How to Write Your Author Bio

anchor clients author bio freelance writing getting started Oct 12, 2021

When you’re starting out as a nurse writer, you may feel writing your LOI is the most difficult thing you’ve done. Then, a client eventually says YES!, and you might feel that writing your first assignment is the most difficult thing you’ve done.

And then an anchor client hires you to write for them on a monthly basis – YIPPEE! – and they casually add, “Send us a brief bio for your author page.” Author page! Imagine that. Your name, photo, and bio enshrined on the client’s website for all to see.

At that point, surely you will feel that your author bio is the most difficult thing you’ve been asked to write. Don’t feel alone. Even seasoned veterans like me find it challenging to write their own bio. What the heck do you say in it? How do you walk the line between self-promotion and self-aggrandizement? Let me share some do’s and don’ts to help you construct a great author bio.

1. Do obtain the specs

Being told to write a “brief” author bio doesn’t really cut it. You need a word count. Are you playing with 35 words or 150? Many clients would consider both of those “brief.”

2. Do self-promote

You definitely can and should include at least a link to your website. Spell it out in the text, if you can’t place an actual link. Links like this provide valuable search juice to elevate your site in the search rankings. Google, in particular, loves to see high-value sites linking to yours. It’s a kind of social proof. And if you’ve recently published a book, for example, you could highlight that, as well.

3. Do include your biggest accomplishments

Many content clients have no problem with your naming other brands in your bio. If you’ve been fortunate enough to work with major brands like WebMD or Healthgrades, put that in your author bio. And publications (on the journalism side) usually find this acceptable, too. Many a freelance writer has used a line like: “His/Her/Their work has appeared in the New York Times, Washington Post, Health magazine, and other major publications.”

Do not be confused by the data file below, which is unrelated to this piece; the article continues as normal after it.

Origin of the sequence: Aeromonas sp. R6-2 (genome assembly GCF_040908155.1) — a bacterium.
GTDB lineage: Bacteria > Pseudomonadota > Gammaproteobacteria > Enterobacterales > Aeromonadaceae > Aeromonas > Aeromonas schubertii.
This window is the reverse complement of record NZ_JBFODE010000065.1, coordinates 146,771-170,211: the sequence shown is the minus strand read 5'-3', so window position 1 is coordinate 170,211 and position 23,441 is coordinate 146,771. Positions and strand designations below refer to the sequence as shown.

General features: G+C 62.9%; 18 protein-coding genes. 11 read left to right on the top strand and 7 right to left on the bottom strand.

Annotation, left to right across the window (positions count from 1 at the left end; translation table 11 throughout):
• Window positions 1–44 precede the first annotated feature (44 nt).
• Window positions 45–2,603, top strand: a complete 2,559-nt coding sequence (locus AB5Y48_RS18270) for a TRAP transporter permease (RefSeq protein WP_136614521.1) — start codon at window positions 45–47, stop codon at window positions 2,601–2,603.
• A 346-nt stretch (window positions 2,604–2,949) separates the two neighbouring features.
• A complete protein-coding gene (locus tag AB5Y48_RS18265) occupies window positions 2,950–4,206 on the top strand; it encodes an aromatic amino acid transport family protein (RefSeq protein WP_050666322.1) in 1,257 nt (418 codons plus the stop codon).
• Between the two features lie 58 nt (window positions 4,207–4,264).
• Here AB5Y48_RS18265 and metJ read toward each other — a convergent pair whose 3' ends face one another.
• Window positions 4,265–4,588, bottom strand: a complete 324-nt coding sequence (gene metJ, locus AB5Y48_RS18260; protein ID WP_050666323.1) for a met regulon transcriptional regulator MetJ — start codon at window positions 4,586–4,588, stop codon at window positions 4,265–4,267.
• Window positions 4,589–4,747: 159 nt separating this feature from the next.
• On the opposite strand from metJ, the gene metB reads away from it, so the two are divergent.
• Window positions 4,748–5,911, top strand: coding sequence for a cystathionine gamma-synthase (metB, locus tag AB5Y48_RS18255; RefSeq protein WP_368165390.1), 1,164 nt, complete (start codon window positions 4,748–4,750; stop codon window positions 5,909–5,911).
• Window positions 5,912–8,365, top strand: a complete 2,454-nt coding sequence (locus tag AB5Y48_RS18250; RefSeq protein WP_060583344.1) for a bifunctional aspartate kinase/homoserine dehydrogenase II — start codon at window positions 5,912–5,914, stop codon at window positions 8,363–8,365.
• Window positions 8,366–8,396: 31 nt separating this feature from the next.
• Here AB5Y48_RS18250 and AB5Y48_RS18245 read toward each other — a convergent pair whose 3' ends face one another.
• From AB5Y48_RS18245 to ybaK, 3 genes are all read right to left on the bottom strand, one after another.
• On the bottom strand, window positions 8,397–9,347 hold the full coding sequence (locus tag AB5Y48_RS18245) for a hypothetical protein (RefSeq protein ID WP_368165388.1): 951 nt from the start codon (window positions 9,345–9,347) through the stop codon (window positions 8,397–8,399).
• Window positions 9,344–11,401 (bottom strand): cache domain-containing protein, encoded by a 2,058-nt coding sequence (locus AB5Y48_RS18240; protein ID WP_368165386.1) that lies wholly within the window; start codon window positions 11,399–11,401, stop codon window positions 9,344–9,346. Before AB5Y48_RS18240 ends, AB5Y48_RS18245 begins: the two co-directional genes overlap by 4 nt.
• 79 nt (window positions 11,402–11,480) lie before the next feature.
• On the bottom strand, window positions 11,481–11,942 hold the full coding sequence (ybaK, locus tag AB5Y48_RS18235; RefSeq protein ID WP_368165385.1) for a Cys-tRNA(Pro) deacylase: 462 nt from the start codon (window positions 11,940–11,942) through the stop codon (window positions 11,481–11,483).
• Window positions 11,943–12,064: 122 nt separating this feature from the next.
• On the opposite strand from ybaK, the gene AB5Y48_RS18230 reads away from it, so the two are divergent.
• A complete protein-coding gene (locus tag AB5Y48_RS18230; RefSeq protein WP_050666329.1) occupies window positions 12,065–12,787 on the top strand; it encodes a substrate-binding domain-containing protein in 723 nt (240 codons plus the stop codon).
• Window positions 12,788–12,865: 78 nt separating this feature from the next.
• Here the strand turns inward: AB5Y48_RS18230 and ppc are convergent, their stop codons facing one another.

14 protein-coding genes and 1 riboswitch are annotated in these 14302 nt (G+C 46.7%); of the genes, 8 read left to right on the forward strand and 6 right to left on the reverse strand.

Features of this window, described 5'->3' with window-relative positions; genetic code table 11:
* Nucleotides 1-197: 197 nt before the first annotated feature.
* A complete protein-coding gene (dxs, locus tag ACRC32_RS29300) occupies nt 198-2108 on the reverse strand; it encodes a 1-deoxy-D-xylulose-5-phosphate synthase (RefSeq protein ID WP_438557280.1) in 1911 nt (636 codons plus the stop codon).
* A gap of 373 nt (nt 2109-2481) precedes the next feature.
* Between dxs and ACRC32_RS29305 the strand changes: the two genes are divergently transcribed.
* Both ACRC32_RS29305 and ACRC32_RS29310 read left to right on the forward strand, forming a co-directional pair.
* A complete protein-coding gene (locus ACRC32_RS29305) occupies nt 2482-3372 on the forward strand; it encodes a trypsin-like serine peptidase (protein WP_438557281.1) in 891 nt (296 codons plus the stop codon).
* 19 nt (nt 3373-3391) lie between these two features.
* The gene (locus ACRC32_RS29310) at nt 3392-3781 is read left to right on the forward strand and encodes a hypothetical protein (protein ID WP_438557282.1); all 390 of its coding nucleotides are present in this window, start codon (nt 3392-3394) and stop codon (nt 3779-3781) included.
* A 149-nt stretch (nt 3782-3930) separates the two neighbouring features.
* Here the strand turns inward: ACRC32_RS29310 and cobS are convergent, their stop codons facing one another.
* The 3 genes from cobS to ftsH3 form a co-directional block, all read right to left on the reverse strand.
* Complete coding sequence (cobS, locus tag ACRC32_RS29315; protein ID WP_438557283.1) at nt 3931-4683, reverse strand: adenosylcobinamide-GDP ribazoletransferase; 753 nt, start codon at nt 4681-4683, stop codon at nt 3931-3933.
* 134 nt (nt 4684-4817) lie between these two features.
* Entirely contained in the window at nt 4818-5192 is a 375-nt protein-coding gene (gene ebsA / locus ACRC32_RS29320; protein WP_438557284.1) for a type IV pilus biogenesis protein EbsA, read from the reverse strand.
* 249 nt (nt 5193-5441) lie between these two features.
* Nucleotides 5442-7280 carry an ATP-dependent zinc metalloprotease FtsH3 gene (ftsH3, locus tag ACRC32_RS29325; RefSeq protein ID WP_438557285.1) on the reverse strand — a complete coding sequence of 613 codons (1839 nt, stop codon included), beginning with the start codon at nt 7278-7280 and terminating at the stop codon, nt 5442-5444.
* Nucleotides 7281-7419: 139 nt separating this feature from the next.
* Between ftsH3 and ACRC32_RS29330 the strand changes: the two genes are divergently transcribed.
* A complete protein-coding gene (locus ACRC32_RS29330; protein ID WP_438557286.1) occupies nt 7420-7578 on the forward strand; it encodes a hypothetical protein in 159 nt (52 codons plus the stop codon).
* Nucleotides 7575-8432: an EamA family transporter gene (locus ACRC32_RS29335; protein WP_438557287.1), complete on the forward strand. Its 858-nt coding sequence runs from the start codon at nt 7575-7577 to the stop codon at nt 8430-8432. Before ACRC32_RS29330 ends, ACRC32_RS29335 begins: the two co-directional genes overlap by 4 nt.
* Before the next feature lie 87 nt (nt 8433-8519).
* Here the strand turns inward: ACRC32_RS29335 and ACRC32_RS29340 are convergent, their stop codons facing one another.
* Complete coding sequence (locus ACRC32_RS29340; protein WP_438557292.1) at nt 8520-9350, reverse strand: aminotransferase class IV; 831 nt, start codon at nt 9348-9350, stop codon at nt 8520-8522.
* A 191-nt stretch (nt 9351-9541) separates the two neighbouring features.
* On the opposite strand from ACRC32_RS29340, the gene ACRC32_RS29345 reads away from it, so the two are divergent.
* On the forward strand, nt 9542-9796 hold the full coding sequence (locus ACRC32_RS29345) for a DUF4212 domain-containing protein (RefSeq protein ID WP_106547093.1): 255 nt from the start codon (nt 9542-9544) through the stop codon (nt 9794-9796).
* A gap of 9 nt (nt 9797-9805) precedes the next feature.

4. Don’t be self-aggrandizing

Remember that your author bio is actually a branding piece for your business. You want to come across as professional, accomplished, and likeable – not arrogant. So consider every word contained in your bio and place each one carefully.

5. Don’t treat your bio like a resume

Your author bio shouldn’t include every single aspect of your professional resume. Pick and choose the most important elements: nursing licensure, clients, awards, etc., and highlight those.

6. Do include some personal information

It’s perfectly fine to include a line or two about where you live or what you like to do outside work. Prospective clients may “bond” with you based on a personal tidbit, such as the particular type of breed your dog is.

7. Do revise your bio periodically

Your author bio should be a “living document” on your computer that you revise and update periodically. You also can customize it to suit the particular client or publication that requested it. Pick and choose the types of accomplishments and clients that make the most sense to include in the bio for the specific outlet that will be publishing it. For example, if you’re providing an author bio for a gig that involves regularly blogging about kidney health, then highlight your writing experience/clients in this area and leave out the ones related to heart health.

Creating an author bio can feel daunting, but then again it’s not something that will make or break your career. Have fun with it and do the best you can!

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